The simple answer is that URLs can be used to name anything, including, in particular, people. In the LinkedData pattern one places information about the object at the URL of the object named. This helps in finding the meaning of any URI: you just need to click it, to GET it. The same pattern is applied here. Someone names themselves with a URL, and places a document containing structured data about themselves, typically including links to the people they know, at that URL. Each link they add is a vote of trust in the information at which they are pointing; in this case, trusting that the URL they are using for their friend really is one that reliably and stably refers to and describes their friend — since their friend wants to use that URL to keep track of the information about theirself. This builds a network of trust.

WebID Protocol is just a technology that leverages X.509 Certificates, already in common (and largely invisible) use. By placing that same URL in the certificate that identifies the user, and then placing information at that URL about the public key of the certificate, a web server that receives a user request can verify that the user has write access to that URL. If that can be proven then the server may as well agree that the user is the person in question described by the resource. The value of the trust the server puts into what this person says can then be established by the position of that URL in the network of trust. A more detailed version of this explanation can be found in the article FOAF+SSL: Creating a Web of Trust Without Key Signing Parties.

How does the WebID Protocol compare with OpenID?

OpenID is also a single-sign-on system.

However, while it does give you an identity for sign on, it does not give you an identity for all the types of networks mentioned above, such as Friend Of A Friend (FOAF), Description Of A Project (DOAP), and so on.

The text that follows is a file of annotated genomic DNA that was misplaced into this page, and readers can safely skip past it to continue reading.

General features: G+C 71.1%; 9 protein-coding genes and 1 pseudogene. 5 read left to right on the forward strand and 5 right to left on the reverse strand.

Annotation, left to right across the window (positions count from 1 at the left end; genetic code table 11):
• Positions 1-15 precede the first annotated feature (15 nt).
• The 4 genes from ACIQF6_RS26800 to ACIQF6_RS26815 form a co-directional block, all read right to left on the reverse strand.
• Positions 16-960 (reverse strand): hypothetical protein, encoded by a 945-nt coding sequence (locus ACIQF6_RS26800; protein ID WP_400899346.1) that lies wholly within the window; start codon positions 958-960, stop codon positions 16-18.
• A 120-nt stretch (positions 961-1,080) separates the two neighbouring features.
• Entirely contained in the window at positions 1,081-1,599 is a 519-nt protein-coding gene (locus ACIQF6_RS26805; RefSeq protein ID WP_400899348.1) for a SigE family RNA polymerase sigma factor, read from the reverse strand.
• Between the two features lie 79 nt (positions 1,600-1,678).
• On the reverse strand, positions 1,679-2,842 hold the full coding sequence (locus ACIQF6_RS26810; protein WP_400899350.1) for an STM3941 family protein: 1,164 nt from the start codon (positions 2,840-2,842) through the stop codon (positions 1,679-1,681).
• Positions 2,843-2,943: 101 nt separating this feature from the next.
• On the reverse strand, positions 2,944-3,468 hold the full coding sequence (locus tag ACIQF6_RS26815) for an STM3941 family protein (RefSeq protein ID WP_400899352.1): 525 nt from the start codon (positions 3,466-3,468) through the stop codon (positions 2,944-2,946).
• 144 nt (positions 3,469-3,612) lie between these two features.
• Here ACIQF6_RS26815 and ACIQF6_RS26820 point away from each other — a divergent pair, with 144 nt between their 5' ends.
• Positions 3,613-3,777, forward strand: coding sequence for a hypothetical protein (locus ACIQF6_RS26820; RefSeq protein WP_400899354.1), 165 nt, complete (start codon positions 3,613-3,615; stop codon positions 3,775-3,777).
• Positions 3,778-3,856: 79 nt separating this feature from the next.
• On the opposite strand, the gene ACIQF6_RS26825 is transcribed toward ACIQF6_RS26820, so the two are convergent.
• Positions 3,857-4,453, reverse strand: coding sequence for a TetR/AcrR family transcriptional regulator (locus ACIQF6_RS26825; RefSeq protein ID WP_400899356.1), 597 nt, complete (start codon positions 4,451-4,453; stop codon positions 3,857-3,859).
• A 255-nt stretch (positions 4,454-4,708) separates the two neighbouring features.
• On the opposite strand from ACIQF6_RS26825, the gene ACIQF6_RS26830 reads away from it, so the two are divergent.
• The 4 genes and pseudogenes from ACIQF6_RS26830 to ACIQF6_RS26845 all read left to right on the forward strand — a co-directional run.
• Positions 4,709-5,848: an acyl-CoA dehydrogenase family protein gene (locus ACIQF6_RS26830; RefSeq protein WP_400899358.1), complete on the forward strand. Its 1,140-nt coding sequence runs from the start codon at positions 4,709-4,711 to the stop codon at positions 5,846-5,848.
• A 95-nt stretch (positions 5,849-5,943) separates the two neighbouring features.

OpenIDs serve as fine indirect identifiers. Much as you can talk about "the Person who has the blog at example.org" or "the Company whose homepage is at example.com", you can use an OpenID page identifier as an indirect identifier for the person who controls that OpenID page. In fact, this in a way OpenID works — by demonstrating OpenID control over some identifying page, you can assure other sites of your real-world identity. OpenID is decentralized in that it allows you to arrange for any page (e.g., your longstanding homepage or blog) to serve as an indirect person-identifying page.

Additionally, because OpenID allows you to demonstrate control of your page to other sites, it can also be used to help those sites know what the preferred Web ID is for any OpenID user whose pages link to a FOAF description. In other words, once you have the combination of OpenID/FOAF set up, you can log in elsewhere using your OpenID and it will also make clear what your preferred Web ID is.

It is possible to connect your Web ID to your OpenID in both directions.

For a detailed protocol-level discussion, see A comparison of FOAF+SSL and OpenID.

Official Specifications

Related (seeAlso)

Screencasts